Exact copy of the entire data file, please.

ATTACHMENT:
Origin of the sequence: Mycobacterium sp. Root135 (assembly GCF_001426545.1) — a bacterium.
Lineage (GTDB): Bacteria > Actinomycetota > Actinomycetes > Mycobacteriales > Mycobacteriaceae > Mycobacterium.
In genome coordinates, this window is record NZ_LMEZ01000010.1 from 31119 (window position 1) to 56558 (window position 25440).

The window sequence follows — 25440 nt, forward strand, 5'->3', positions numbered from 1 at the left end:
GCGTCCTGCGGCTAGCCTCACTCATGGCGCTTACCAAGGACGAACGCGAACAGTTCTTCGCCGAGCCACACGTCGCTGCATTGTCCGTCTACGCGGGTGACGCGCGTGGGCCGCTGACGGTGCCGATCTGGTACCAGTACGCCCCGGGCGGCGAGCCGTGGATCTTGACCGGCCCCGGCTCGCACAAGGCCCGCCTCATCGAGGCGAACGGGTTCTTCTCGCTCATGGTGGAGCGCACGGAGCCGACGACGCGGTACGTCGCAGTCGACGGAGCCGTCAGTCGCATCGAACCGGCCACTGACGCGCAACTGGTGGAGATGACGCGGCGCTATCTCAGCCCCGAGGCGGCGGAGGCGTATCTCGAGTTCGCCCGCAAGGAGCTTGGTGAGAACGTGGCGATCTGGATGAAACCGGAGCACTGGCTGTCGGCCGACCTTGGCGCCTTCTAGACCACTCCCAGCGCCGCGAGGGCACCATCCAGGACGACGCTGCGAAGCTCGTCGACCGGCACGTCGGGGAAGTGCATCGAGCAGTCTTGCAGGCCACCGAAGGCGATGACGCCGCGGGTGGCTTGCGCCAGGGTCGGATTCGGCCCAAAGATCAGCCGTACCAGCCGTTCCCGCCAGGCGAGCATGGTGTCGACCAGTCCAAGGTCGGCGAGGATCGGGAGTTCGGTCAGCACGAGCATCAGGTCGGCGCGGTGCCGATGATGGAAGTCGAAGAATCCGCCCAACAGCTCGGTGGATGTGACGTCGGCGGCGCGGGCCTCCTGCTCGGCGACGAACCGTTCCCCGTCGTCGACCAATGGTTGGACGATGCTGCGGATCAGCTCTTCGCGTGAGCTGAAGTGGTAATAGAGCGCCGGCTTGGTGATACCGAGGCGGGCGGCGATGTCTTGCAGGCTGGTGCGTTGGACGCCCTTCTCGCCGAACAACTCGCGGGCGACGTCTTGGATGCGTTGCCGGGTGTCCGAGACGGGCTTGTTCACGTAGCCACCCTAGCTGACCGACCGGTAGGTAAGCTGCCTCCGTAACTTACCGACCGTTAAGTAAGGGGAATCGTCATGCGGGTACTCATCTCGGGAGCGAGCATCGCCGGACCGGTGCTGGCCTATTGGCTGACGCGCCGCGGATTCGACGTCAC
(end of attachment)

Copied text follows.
Origin of the sequence: Mycobacterium sp. Root135 (assembly GCF_001426545.1) — a bacterium.
Lineage (GTDB): Bacteria > Actinomycetota > Actinomycetes > Mycobacteriales > Mycobacteriaceae > Mycobacterium.
In genome coordinates, this window is record NZ_LMEZ01000010.1 from 31119 (window position 1) to 56558 (window position 25440).

The window sequence follows — 25440 nt, forward strand, 5'->3', positions numbered from 1 at the left end:
GCGTCCTGCGGCTAGCCTCACTCATGGCGCTTACCAAGGACGAACGCGAACAGTTCTTCGCCGAGCCACACGTCGCTGCATTGTCCGTCTACGCGGGTGACGCGCGTGGGCCGCTGACGGTGCCGATCTGGTACCAGTACGCCCCGGGCGGCGAGCCGTGGATCTTGACCGGCCCCGGCTCGCACAAGGCCCGCCTCATCGAGGCGAACGGGTTCTTCTCGCTCATGGTGGAGCGCACGGAGCCGACGACGCGGTACGTCGCAGTCGACGGAGCCGTCAGTCGCATCGAACCGGCCACTGACGCGCAACTGGTGGAGATGACGCGGCGCTATCTCAGCCCCGAGGCGGCGGAGGCGTATCTCGAGTTCGCCCGCAAGGAGCTTGGTGAGAACGTGGCGATCTGGATGAAACCGGAGCACTGGCTGTCGGCCGACCTTGGCGCCTTCTAGACCACTCCCAGCGCCGCGAGGGCACCATCCAGGACGACGCTGCGAAGCTCGTCGACCGGCACGTCGGGGAAGTGCATCGAGCAGTCTTGCAGGCCACCGAAGGCGATGACGCCGCGGGTGGCTTGCGCCAGGGTCGGATTCGGCCCAAAGATCAGCCGTACCAGCCGTTCCCGCCAGGCGAGCATGGTGTCGACCAGTCCAAGGTCGGCGAGGATCGGGAGTTCGGTCAGCACGAGCATCAGGTCGGCGCGGTGCCGATGATGGAAGTCGAAGAATCCGCCCAACAGCTCGGTGGATGTGACGTCGGCGGCGCGGGCCTCCTGCTCGGCGACGAACCGTTCCCCGTCGTCGACCAATGGTTGGACGATGCTGCGGATCAGCTCTTCGCGTGAGCTGAAGTGGTAATAGAGCGCCGGCTTGGTGATACCGAGGCGGGCGGCGATGTCTTGCAGGCTGGTGCGTTGGACGCCCTTCTCGCCGAACAACTCGCGGGCGACGTCTTGGATGCGTTGCCGGGTGTCCGAGACGGGCTTGTTCACGTAGCCACCCTAGCTGACCGACCGGTAGGTAAGCTGCCTCCGTAACTTACCGACCGTTAAGTAAGGGGAATCGTCATGCGGGTACTCATCTCGGGAGCGAGCATCGCCGGACCGGTGCTGGCCTATTGGCTGACGCGCCGCGGATTCGACGTCAC